Desperate to offer higher returns than can be had from conservative investments, the financial services industry has been pushing an asset class called “alternative investments” to individual investors. I am constantly contacted by vendors of these products and invited to participate in this “high commission high-return” arena. My question has always been: “Alternative to what; common sense and my client’s best interest?”

Enough time has gone by that many of these bright ideas have come full circle and proven to be disasters for investors. Recent articles have highlighted a few examples.



Monday, March 21, 2016, WSJ featured an article entitled “A HOT INVESTMENT IS LOSING ITS ALLURE”. Investors have poured $22 billion into funds called non-traded business development companies (BDC). These are packages of loans to small and medium size low quality companies.

Marketing materials promised steady dividends, yields as high as 8% and a haven from volatile markets according to fund documents and sales executives. One typical non traded BDC said in its disclosure document that its 10% up front sales load and 2% offering expenses mean that “only $88.00 of every $100.00 actually gets invested”. You would have to make a return of 14%-18% to just recover the fees.

So how have they performed? The performance figures that are available to the public only go through the end of third quarter 2015. They show a loss of 16% across the industry in the value of its assets versus the initial offering price to investors. No surprise then that investors pulled $47.3 million out of non-traded BDCs in the third quarter 2015, up from the $25.7 million they pulled out in the second quarter.

Wall Street continues to push these products, of course. Franklin Square Capital Partners the largest syndicator of these products, recently threw a fundraiser for Hillary Clinton featuring Jon Bon Jovi. Republican candidates have also been the beneficiaries of the Franklin largesse.



Another headline recently in the London Financial Times reads: “Smart Beta Is Not Quite As Clever As Billed.” Smart beta funds have been touted for the last few years as the latest new best thing.

Explaining a smart beta fund is like explaining air but I’ll give it a try. Beta is the academic term for the return you get from passively investing in an index. Smart beta comes up with a strategy to beat the index. As it turns out the strategies, which amount to identifying anomalies in the market, only work until everyone else notices the anomaly. It is similar to why asset allocation no longer works. Once everyone is allocating across all asset classes there is no longer any “play” in the strategy. So again, everyone wins but the investor.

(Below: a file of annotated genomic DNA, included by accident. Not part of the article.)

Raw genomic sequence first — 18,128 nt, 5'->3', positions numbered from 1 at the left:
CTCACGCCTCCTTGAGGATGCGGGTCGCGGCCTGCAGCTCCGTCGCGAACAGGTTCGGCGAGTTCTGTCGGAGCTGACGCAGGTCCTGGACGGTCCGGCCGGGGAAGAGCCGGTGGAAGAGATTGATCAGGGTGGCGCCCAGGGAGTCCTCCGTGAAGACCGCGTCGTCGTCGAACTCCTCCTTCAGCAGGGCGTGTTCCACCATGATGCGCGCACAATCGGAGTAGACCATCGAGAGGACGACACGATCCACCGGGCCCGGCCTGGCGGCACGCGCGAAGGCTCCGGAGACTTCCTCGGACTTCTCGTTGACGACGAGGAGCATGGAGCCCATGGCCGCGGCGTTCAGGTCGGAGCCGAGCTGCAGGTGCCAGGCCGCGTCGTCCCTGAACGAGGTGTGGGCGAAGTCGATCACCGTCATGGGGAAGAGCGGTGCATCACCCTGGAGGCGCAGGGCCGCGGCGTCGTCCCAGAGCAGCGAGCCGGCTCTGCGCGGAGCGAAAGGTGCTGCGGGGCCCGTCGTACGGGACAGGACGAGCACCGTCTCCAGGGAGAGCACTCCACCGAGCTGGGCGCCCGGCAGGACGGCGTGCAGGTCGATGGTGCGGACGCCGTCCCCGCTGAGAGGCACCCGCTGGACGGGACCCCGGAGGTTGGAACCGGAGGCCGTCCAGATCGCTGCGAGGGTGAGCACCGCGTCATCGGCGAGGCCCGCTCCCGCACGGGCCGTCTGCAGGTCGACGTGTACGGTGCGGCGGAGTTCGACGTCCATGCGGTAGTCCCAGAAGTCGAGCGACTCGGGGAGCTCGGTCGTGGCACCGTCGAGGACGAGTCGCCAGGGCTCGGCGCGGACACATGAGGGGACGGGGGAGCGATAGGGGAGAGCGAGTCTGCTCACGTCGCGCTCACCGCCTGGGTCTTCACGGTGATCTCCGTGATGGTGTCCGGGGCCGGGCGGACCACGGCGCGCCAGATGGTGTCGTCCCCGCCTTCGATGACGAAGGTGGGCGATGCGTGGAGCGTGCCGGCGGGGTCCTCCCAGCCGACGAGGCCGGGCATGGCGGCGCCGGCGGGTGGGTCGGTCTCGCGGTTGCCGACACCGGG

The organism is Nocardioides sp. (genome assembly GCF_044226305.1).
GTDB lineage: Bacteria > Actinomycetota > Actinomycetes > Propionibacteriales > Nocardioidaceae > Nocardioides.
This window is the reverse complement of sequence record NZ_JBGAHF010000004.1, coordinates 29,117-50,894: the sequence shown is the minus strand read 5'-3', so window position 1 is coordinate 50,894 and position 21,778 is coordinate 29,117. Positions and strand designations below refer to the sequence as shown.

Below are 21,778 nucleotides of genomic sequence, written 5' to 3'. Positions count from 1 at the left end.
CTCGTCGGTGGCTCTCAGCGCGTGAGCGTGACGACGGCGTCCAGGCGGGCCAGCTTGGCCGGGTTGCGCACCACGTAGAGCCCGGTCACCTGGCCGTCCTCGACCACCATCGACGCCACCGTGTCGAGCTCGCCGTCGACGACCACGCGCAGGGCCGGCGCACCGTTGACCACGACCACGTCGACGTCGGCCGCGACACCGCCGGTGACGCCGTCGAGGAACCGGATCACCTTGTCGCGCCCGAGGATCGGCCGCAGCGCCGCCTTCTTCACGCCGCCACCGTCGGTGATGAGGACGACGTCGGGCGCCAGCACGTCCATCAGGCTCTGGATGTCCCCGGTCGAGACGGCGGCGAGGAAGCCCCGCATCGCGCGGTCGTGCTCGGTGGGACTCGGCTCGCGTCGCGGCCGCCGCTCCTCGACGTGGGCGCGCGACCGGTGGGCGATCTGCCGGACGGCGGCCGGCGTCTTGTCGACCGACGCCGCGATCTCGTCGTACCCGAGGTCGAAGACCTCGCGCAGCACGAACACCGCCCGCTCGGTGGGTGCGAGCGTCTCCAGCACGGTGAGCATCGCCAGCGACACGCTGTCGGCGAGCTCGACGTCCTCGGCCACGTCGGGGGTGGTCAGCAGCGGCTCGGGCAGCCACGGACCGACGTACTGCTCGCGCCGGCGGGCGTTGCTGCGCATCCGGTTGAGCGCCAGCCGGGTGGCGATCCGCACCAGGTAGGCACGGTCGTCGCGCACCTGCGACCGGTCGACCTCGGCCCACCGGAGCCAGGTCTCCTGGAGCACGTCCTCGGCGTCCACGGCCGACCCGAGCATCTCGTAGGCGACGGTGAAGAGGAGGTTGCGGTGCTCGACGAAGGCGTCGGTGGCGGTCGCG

Hedge funds are a continuum of high risk investment vehicles that typically charge higher fees than other money managers, historically 2% of assets under management and 20% of profits. There are usually high minimum investment amounts in excess of $1 million. Hedge funds have been especially popular with pension plans, insurance companies and endowment funds that are under pressure to meet distribution requirements that were put in place when interest rates and market returns were higher.

Over $3 trillion dollars has been pumped into these vehicles over the past decade but after six straight years of returns that have failed to match those of traditional stocks and bonds, the tide has turned.

In the first quarter 2016 the average fund lost 0.8% after fees. That follows a loss of 1.1% for the average fund in 2015.The average hedge fund investor has earned as cumulative 1% since the start of 2014 while taking inordinate risk. We have easily surpassed that in ultra safe investments.

For the first time since the data started to be tracked in 2001, endowments and foundations cut their contributions to hedge funds. A total of $15.3 billion was withdrawn in the first two months of 2016 alone.

At insurer AIG, first quarter operating income fell by 54% from a year earlier. The company blamed most of that decline on market losses which AIG chief Peter Hancock said were due to hedge funds.

Met Life reported a 19% decline in first quarter operating income partly due to alternative assets including private equity and hedge funds.



Investors will continue to believe that taking more risk somehow guarantees higher returns. The financial services and banking industries will continue to come up with ways to charge high fees on products that enable investors to do this. Unfortunately, the only thing that taking more risk guarantees is that you are taking more risk and probably paying dearly for the opportunity to do so.